As we sit here in The Forum newsroom on Wednesday afternoon and reflect on the many races, the hard-fought victories, landslide defeats, and the ballots cast in-between, we cannot help but issue a warm kudos to all winners.
For the purposes of this hallowed space this week, we are not simply tipping our collective cap to all the incumbents, challengers, councilmembers, district attorneys or borough presidents who either kept their jobs or aced the interview for a new one.
This congratulatory note is for the voting public. You did it.
Just by coming out to vote in the local races – the ones that truly matter – you have earned our respect. And for the decisions you made, you’ve earned our gratitude.
We asked you to vote for incumbent City Councilman Eric Ulrich. And boy did you—all 14,862 of you. The residents and business owners of the 32nd Council District will reap the benefits of four more years.
We asked you to vote “No” to the first ballot question: “Shall there be a convention to revise the Constitution and amend the same?”
Mr. Ulrich said, “My job as an elected official is to represent my district. I simply cannot, in good conscience, go against the views of my constituents on such an important matter. I have always supported collective bargaining rights and have fought very hard to protect public pensions under two administrations (Bloomberg and de Blasio). I won’t allow the ConCon question to tarnish that record.”
Assemblywoman Stacey Pheffer Amato added, “The NYS Constitution, while not a perfect document by any means, gives collective bargaining and other labor rights a permanent seat at the table, which is not something any of us can afford to lose.”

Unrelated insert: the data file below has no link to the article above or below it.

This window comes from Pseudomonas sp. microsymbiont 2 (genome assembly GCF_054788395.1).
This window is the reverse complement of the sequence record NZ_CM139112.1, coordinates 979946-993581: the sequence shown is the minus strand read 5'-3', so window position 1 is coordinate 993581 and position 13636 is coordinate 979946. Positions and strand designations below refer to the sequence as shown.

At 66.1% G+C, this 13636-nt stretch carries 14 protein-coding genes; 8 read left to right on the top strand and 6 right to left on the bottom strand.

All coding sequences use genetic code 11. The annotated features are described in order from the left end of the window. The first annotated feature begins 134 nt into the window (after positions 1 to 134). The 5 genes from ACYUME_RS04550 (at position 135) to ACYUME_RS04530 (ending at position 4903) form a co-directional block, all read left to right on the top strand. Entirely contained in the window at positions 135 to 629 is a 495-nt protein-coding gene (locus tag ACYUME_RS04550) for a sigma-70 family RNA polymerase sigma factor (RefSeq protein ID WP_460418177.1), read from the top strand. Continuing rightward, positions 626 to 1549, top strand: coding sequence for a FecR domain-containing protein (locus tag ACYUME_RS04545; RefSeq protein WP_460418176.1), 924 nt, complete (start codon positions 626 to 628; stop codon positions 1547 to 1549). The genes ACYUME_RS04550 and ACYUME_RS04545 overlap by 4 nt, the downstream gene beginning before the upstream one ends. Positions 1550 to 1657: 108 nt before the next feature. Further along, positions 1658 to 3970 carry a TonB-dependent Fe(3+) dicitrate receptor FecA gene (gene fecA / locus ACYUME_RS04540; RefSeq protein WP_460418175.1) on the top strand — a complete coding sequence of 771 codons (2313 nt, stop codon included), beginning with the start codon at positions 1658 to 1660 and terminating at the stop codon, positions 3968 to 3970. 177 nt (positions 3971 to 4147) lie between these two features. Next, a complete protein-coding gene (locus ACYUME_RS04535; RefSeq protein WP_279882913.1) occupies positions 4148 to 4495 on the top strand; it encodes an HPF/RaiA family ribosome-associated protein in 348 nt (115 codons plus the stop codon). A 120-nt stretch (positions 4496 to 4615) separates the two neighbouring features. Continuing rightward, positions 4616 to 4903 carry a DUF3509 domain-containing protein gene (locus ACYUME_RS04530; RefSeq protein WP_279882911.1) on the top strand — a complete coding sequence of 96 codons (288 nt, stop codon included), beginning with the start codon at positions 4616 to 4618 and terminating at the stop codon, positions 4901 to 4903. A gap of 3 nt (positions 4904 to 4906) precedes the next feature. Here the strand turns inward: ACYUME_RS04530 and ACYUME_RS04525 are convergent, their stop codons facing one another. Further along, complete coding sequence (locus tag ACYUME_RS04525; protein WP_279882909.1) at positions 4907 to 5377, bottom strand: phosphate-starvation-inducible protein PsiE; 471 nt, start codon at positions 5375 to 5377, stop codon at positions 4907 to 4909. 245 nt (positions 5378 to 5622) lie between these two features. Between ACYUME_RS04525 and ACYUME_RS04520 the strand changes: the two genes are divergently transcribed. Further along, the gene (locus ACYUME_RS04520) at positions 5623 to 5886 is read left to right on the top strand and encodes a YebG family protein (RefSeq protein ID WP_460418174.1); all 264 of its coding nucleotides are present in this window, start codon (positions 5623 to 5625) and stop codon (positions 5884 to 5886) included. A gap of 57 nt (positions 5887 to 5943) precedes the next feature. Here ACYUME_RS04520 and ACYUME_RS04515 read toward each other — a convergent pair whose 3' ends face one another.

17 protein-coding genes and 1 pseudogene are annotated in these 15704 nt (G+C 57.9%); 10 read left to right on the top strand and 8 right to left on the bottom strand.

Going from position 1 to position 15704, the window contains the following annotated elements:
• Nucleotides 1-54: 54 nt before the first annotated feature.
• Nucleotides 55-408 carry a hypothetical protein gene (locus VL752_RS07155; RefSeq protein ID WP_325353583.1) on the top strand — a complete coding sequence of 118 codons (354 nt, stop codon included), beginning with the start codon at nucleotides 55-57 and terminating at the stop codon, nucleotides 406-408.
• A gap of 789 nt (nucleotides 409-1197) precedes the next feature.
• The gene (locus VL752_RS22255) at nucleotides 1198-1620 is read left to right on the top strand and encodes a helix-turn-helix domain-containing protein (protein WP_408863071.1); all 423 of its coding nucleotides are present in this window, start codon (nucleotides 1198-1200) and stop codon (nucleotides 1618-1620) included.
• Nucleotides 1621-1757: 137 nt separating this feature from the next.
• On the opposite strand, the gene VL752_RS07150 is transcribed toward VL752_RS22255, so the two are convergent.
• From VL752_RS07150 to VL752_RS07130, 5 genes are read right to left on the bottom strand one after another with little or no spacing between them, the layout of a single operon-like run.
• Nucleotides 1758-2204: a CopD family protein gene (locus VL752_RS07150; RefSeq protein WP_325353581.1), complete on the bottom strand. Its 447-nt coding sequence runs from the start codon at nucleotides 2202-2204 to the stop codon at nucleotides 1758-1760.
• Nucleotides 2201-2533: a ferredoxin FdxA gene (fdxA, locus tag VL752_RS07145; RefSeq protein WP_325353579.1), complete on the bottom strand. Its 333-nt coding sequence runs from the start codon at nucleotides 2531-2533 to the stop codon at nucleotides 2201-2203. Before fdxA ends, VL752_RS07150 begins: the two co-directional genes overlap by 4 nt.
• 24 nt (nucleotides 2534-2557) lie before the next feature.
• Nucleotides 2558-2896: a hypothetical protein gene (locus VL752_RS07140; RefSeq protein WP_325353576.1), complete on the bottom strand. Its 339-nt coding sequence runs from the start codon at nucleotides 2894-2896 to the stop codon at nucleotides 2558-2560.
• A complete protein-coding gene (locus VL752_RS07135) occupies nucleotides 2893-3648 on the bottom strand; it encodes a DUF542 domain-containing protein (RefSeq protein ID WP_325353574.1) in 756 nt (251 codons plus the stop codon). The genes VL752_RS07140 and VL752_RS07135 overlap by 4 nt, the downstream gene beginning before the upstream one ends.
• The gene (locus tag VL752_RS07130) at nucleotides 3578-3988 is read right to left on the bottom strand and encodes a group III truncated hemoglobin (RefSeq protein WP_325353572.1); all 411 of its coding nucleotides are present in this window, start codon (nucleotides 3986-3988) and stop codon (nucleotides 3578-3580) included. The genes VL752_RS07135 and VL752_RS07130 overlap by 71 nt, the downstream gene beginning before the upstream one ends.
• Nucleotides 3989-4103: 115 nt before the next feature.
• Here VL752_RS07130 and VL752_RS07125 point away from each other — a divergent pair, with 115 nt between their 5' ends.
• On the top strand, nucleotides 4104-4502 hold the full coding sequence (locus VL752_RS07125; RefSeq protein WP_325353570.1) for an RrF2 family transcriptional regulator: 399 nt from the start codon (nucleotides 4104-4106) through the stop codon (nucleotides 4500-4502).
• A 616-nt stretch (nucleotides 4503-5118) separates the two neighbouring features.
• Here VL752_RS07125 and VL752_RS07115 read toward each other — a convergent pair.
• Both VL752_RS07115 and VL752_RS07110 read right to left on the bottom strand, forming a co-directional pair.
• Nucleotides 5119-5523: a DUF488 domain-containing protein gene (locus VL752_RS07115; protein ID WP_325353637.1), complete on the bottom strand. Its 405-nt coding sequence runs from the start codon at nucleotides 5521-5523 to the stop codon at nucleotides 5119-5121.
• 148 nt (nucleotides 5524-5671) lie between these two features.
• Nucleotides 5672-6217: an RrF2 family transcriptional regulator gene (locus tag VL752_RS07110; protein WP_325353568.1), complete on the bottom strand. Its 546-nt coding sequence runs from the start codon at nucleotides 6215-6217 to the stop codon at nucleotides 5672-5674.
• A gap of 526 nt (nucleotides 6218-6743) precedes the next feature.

Nothing to worry about, Councilman. No need to fret, Assemblywoman. Nearly 3 million “No” tallies told the tale: New York doesn’t need it. New York doesn’t want it.
We IMPLORED you to vote “Yes” on ballot question 2: “The proposed amendment to section 7 of Article 2 of the State Constitution would allow a court to reduce or revoke the pension of a public officer who is convicted of a felony that has a direct and actual relationship to the performance of the public officer’s duties. Shall the proposed amendment be approved?”
This inquiry made us laugh heartily out loud. Hmm…Should we give the courts the power to pull the pension of a public servant who turns out to be a crook? Hell YES.
This is a soft spot for Queens. You see, the beloved World’s Borough has produced some of the worst political plunderers in modern history. Like we said when we advised you to vote Yes: “Perhaps the promise of a lost pension will keep the next batch of greedy elected gremlins on the (mostly) straight and narrow.”
And oh how you agreed. Some 2,379,004 voted in favor of reducing or revoking said retirement plans.
Once again, congratulations to the voting public. Your ballots came through loudly and clearly.